Obstacles to electric vehicle take-up

We were asked by Fleet News magazine to comment on 'blocks' to the take-up of electric vehicles. Mark Norman of CAP Automotive Intelligence Services, CAP's consultative arm, listed the following ongoing issues ...

7 blocks to the take-up of electric vehicles

November 6 2012

Mark Norman – CAP Automotive Intelligence Services (AIS)

(Note: CAP AIS is the consulting service of CAP which provides bespoke strategic advice and analysis to leading automotive players in Britain and Europe, including motor manufacturers, banks, credit risk analysts and fleets).

1.   Electric vehicles are technology-led, not user need-led.

People are used to being able to jump into a car and undertake a journey of any distance. With an EV there is an element of planning, involving charging opportunities and even how the weather will affect the vehicle’s range. EV’s are most suited to a single use cycle, such as commutes or other highly predictable journeys that are well within the standard range. The market is therefore restricted to – for example – households which also have a conventional vehicle which provides all the flexibility with which people are accustomed.

In short, conventional technology and infrastructure fits around usage while EVs dictate the way a vehicle is used.

People want technology to make their life easier. They do not want to adjust their life to fit the restrictions posed by new technology and pay a premium for the privilege.

2.       Risk of obsolescence

People are used to technology improving incrementally. Cars are replaced by new models which are better but still similar to their predecessors. There is no real fear, when buying a car, that it will be rendered obsolete by its replacement. EVs must undergo a range revolution to appeal to a wider audience. Therefore today’s EVs are seen as likely to be obsolete when that leap in performance is achieved. This makes an EV a higher risk purchase than a conventional vehicle.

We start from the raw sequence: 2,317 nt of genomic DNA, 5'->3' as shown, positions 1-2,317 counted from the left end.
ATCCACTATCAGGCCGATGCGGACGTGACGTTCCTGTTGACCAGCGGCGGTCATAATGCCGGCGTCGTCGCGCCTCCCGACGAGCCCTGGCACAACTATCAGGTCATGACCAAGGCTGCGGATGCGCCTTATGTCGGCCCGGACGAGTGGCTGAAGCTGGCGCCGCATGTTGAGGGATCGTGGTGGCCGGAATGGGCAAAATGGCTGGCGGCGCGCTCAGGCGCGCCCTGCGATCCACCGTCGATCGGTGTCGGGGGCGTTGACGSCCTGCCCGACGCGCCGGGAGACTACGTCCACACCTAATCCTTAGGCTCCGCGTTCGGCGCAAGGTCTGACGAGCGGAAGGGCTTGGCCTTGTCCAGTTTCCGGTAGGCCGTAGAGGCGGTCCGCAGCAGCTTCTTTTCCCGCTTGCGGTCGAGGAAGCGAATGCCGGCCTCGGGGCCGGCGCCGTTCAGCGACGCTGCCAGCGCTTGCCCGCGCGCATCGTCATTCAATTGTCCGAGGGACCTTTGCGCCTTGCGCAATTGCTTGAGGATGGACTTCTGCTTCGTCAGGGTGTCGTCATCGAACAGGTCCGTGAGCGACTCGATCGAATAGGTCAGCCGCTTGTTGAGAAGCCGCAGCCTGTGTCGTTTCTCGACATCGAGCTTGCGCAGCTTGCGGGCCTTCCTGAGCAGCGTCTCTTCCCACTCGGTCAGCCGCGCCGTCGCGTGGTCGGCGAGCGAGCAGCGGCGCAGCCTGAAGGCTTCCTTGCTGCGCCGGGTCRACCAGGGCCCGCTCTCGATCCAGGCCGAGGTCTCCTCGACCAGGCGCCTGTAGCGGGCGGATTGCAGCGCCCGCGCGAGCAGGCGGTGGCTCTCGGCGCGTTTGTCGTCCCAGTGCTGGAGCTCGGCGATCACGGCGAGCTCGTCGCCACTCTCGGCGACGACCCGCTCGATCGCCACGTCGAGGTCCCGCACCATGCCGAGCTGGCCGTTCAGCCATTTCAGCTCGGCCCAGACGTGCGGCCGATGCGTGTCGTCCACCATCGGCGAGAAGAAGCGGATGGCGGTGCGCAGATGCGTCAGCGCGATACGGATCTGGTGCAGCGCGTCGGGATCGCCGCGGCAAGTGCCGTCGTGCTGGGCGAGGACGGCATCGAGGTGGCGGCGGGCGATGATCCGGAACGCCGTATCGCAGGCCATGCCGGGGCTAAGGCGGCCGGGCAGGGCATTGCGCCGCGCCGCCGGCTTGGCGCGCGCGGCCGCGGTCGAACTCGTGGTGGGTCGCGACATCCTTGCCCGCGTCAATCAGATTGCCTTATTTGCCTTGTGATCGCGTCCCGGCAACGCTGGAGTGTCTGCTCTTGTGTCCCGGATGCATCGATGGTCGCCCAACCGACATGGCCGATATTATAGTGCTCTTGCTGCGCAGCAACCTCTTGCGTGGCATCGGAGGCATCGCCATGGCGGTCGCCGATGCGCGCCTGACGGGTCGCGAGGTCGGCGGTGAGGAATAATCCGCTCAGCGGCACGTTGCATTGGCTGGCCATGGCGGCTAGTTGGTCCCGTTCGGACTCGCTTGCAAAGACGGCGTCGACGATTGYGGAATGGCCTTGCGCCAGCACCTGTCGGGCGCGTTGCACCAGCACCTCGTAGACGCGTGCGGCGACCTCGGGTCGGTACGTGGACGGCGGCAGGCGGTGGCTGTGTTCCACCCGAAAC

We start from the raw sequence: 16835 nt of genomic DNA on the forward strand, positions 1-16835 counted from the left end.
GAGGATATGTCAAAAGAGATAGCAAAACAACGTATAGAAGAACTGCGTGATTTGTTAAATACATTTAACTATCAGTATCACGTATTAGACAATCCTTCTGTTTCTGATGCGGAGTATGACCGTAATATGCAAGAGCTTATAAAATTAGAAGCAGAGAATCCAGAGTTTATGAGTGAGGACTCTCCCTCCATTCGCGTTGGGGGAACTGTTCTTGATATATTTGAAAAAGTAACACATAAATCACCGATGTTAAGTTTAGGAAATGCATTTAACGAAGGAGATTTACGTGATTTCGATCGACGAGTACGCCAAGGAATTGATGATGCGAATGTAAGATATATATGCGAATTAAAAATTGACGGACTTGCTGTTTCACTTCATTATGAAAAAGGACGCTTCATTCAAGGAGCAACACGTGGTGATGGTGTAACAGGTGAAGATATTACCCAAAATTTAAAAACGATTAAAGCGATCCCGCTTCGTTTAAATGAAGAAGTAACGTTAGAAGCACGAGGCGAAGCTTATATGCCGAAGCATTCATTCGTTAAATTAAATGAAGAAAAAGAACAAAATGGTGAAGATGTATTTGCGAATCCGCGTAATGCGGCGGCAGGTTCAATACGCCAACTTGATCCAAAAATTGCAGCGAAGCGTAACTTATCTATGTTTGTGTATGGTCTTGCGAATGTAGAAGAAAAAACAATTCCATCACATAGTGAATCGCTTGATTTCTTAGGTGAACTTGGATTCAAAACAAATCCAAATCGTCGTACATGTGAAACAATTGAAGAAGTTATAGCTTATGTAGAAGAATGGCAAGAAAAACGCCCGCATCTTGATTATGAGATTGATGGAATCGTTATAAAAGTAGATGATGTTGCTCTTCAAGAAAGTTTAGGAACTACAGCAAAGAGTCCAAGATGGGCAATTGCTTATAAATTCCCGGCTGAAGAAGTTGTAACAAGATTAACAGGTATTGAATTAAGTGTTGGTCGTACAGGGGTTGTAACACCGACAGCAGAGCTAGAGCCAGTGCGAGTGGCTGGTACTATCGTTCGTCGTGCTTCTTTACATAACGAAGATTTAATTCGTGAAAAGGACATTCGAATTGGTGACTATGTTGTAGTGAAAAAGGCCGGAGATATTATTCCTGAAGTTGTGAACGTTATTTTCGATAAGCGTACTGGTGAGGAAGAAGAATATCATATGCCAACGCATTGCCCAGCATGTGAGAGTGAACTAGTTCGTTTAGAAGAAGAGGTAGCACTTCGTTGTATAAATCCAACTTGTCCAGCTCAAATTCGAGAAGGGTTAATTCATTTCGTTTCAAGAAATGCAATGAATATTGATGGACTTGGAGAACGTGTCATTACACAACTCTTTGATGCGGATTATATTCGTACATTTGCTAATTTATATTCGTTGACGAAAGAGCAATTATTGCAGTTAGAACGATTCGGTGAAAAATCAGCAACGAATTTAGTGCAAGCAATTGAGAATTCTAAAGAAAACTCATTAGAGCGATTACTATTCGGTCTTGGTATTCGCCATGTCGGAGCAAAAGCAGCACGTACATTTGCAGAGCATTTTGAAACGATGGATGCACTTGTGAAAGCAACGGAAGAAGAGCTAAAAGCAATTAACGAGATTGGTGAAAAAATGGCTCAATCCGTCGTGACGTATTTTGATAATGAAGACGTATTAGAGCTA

3.       Lack of heritage demands greater trust

The absence of heritage on matters such as battery technology means people have to trust the manufacturer without basing that trust on the overwhelming weight of a long track record of reliability. It only takes a small number of problems to reach the public domain before seeds of doubt are sown and potentially damage a maker’s reputation more quickly than if they occur in a conventional vehicle.

4.       The finances don’t add up

EVs are too expensive at the front end to offer significant savings over time. If the trend which led to the oil price spike of 2008 had continued, the financial argument would be stronger by now. But it didn’t and it is all but impossible under a normal usage cycle to recoup the additional cost.

5.       Inconvenience

Charging infrastructure is an issue and charging at home is impractical for many people.

6. Advances in conventional technology, such as the 60mpg petrol engine and 80+mpg diesels, can only weaken the fuel economy argument with every improvement.

7.  Uncertainty over future taxation policy

There is no evidence that governments can behave responsibly by maintaining a stable policy in relation to tax breaks that encourage the take-up of any energy-saving technology. The story of LPG and, more recently, solar energy are testament to that. People will be wary of a changing taxation regime that removes the current benefits for EVs.


In conclusion, it’s worth reminding ourselves that electric vehicles were not developed to meet the needs of motorists. The impetus for their development came from other political, industrial and economic issues outside of the UK.



Mike Hind